F632 mmhm
F646 But, I never could get the hang of it much at all. [inaudible] The boys that used to go regularly to church, the teenagers, and that, they used to get sneered at by their pals. They would maybe be passin in the evenin to go to the church service,
F632 mmhm?
F646 You were a wimp, if you went to the kirk. If you went to the boozer,
F632 mmhm
F646 you were a man.
F632 Mmhm?
F646 [laugh] I could never could work it out. Maybe it's me that's barmy though? I'm a perfect example when I see it, is that, the troops are marchin past, "oh would you look at that, everyone's out of step but our Willie."
F632 [laugh]
F646 You know, but it's maybe me maybe me that's out o step. Did you know this was Friday the thirteenth?
F632 Yes I did.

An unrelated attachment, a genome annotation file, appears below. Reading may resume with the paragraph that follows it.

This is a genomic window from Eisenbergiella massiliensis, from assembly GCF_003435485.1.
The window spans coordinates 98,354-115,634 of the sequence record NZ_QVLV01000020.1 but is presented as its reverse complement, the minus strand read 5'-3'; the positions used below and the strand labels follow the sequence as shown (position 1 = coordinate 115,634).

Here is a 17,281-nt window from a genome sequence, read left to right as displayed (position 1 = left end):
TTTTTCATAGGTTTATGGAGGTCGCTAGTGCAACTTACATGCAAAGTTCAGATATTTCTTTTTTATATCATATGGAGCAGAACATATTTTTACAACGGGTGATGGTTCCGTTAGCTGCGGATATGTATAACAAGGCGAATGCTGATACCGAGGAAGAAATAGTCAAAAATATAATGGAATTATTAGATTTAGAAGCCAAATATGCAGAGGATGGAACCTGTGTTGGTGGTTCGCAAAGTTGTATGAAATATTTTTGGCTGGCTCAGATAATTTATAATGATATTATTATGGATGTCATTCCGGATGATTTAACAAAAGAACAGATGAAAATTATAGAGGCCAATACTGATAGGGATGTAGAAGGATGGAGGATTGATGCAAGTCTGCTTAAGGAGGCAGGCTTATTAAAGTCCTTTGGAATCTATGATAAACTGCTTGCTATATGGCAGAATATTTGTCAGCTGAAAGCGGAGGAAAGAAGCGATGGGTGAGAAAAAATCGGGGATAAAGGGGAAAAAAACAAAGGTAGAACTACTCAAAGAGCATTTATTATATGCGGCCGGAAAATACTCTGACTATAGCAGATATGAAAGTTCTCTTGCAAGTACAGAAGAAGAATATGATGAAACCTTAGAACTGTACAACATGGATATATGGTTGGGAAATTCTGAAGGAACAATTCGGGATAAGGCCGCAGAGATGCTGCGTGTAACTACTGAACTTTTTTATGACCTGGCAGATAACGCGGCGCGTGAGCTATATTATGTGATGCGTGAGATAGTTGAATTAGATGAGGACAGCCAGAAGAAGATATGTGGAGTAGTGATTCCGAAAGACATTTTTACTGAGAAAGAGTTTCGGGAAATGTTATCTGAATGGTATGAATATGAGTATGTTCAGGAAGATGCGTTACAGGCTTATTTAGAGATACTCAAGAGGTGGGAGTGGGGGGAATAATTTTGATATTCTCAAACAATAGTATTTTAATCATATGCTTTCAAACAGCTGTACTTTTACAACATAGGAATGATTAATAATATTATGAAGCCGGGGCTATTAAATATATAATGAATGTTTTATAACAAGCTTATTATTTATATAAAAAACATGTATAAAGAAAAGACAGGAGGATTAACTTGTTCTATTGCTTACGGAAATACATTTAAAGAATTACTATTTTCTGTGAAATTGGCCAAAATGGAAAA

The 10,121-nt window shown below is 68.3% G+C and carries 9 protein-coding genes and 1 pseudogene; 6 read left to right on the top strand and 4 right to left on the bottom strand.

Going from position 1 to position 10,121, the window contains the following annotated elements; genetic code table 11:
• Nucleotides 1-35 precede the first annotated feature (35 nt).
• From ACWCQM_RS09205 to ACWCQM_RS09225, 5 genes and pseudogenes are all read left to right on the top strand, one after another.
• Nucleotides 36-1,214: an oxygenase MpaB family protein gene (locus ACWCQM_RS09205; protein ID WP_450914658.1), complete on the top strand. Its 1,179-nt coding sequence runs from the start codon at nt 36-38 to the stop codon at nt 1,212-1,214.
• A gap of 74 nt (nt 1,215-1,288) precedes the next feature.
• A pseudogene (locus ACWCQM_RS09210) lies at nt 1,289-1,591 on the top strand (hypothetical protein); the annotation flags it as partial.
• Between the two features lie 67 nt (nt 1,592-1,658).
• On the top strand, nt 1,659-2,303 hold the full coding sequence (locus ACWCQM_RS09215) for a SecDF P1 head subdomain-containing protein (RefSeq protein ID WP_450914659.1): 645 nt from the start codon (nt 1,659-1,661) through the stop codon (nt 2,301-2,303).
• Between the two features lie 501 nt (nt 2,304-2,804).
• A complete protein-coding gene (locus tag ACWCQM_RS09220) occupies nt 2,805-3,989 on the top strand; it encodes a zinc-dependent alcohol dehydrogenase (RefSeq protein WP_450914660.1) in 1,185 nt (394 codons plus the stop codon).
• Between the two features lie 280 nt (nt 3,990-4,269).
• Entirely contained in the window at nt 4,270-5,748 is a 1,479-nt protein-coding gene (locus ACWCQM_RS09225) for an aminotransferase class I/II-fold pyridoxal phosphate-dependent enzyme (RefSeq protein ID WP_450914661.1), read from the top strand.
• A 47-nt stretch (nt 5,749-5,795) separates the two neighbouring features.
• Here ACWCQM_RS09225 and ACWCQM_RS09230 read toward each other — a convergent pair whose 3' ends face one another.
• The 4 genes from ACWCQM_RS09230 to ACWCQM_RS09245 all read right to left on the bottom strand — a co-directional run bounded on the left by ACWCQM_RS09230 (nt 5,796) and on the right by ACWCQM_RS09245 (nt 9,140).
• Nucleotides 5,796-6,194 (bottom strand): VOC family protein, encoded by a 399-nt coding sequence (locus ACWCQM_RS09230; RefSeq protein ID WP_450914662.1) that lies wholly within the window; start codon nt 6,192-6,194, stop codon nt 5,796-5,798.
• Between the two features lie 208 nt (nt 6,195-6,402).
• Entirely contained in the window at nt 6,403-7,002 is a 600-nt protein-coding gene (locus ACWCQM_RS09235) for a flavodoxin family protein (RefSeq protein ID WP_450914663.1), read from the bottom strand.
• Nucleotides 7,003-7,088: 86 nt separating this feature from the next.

F646 They were talkin there about, "oh I never [inaudible] walk below ladders". They're talkin, silly women. I never walked below ladders either!
F632 No?
F646 But it wasnae because I was frightened that I would be "struck from above", but if there's somebody wo- workin up the ladder, you get the scrapins off the soles of their shoes or, drips off their paint-brush
F632 mmhm
F646 could be droppin on you; as long as there's enough room to get round the ladder, you're always safer
F632 mmhm?
F646 goin under it, plus the fact that you went under it and dunted it, you might, if it's up like that and you go under it and you dunt it, it might go like that and the poor sod up up the ladder'll
F632 [laugh]
F646 come crashin ontae the pavement, you know. Never was superstitious that way. The precious jewels brigade, no. I don't know what Auntie Barbara was expectin to find that day. I didnae know that wee hymn, wee, but I gather it was a wee childrens' hymn. But we hear all these quavery voices. Old voices sing- givin it precious jewels, "prec- precious jewels, precious jewels, his love and his own". And we're outside tryin no to laugh. We'd to run out the close, so they wouldnae hear us but th- it turned out, I told my mother. "Oh", she says, "Don't tell me our Barbara's goin; this was a woman who, she was a spiritualist,